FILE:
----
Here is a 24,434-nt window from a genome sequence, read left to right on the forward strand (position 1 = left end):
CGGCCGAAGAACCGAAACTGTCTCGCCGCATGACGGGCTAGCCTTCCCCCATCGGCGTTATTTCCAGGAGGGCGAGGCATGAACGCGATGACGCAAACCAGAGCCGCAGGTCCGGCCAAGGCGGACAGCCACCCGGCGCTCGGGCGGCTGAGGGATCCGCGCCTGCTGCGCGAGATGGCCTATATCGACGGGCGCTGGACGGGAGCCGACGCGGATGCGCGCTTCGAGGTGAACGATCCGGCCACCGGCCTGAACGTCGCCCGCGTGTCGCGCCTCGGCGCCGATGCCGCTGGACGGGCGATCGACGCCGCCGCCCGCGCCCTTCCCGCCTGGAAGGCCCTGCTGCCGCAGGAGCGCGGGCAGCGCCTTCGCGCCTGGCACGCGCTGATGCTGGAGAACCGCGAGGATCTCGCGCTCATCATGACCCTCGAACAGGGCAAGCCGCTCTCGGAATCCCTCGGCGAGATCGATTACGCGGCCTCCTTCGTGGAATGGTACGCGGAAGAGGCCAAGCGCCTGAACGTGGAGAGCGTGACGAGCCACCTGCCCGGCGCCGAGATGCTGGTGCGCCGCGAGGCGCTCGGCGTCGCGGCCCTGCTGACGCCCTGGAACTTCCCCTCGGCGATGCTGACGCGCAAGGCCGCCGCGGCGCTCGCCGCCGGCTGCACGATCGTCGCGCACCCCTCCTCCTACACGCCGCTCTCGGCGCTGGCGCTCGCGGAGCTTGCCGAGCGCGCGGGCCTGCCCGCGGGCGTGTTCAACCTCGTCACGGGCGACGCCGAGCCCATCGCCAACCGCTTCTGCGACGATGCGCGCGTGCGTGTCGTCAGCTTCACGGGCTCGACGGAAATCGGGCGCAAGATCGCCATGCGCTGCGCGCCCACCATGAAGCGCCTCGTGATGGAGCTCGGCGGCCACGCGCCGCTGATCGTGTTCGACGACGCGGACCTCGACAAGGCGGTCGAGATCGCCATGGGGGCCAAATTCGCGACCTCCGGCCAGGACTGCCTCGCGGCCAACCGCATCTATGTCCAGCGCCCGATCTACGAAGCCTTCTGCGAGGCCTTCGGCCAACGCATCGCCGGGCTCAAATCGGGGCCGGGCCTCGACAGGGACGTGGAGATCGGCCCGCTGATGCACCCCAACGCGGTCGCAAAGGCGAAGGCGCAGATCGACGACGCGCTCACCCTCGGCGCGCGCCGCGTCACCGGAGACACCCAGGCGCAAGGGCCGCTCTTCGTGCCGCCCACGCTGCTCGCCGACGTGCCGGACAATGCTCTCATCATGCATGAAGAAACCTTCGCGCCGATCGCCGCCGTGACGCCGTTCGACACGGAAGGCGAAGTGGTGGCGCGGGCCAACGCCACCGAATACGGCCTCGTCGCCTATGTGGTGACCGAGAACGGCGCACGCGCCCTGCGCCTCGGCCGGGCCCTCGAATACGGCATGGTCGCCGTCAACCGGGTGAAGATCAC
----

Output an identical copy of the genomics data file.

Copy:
Here is a 24,434-nt window from a genome sequence, read left to right on the forward strand (position 1 = left end):
CGGCCGAAGAACCGAAACTGTCTCGCCGCATGACGGGCTAGCCTTCCCCCATCGGCGTTATTTCCAGGAGGGCGAGGCATGAACGCGATGACGCAAACCAGAGCCGCAGGTCCGGCCAAGGCGGACAGCCACCCGGCGCTCGGGCGGCTGAGGGATCCGCGCCTGCTGCGCGAGATGGCCTATATCGACGGGCGCTGGACGGGAGCCGACGCGGATGCGCGCTTCGAGGTGAACGATCCGGCCACCGGCCTGAACGTCGCCCGCGTGTCGCGCCTCGGCGCCGATGCCGCTGGACGGGCGATCGACGCCGCCGCCCGCGCCCTTCCCGCCTGGAAGGCCCTGCTGCCGCAGGAGCGCGGGCAGCGCCTTCGCGCCTGGCACGCGCTGATGCTGGAGAACCGCGAGGATCTCGCGCTCATCATGACCCTCGAACAGGGCAAGCCGCTCTCGGAATCCCTCGGCGAGATCGATTACGCGGCCTCCTTCGTGGAATGGTACGCGGAAGAGGCCAAGCGCCTGAACGTGGAGAGCGTGACGAGCCACCTGCCCGGCGCCGAGATGCTGGTGCGCCGCGAGGCGCTCGGCGTCGCGGCCCTGCTGACGCCCTGGAACTTCCCCTCGGCGATGCTGACGCGCAAGGCCGCCGCGGCGCTCGCCGCCGGCTGCACGATCGTCGCGCACCCCTCCTCCTACACGCCGCTCTCGGCGCTGGCGCTCGCGGAGCTTGCCGAGCGCGCGGGCCTGCCCGCGGGCGTGTTCAACCTCGTCACGGGCGACGCCGAGCCCATCGCCAACCGCTTCTGCGACGATGCGCGCGTGCGTGTCGTCAGCTTCACGGGCTCGACGGAAATCGGGCGCAAGATCGCCATGCGCTGCGCGCCCACCATGAAGCGCCTCGTGATGGAGCTCGGCGGCCACGCGCCGCTGATCGTGTTCGACGACGCGGACCTCGACAAGGCGGTCGAGATCGCCATGGGGGCCAAATTCGCGACCTCCGGCCAGGACTGCCTCGCGGCCAACCGCATCTATGTCCAGCGCCCGATCTACGAAGCCTTCTGCGAGGCCTTCGGCCAACGCATCGCCGGGCTCAAATCGGGGCCGGGCCTCGACAGGGACGTGGAGATCGGCCCGCTGATGCACCCCAACGCGGTCGCAAAGGCGAAGGCGCAGATCGACGACGCGCTCACCCTCGGCGCGCGCCGCGTCACCGGAGACACCCAGGCGCAAGGGCCGCTCTTCGTGCCGCCCACGCTGCTCGCCGACGTGCCGGACAATGCTCTCATCATGCATGAAGAAACCTTCGCGCCGATCGCCGCCGTGACGCCGTTCGACACGGAAGGCGAAGTGGTGGCGCGGGCCAACGCCACCGAATACGGCCTCGTCGCCTATGTGGTGACCGAGAACGGCGCACGCGCCCTGCGCCTCGGCCGGGCCCTCGAATACGGCATGGTCGCCGTCAACCGGGTGAAGATCAC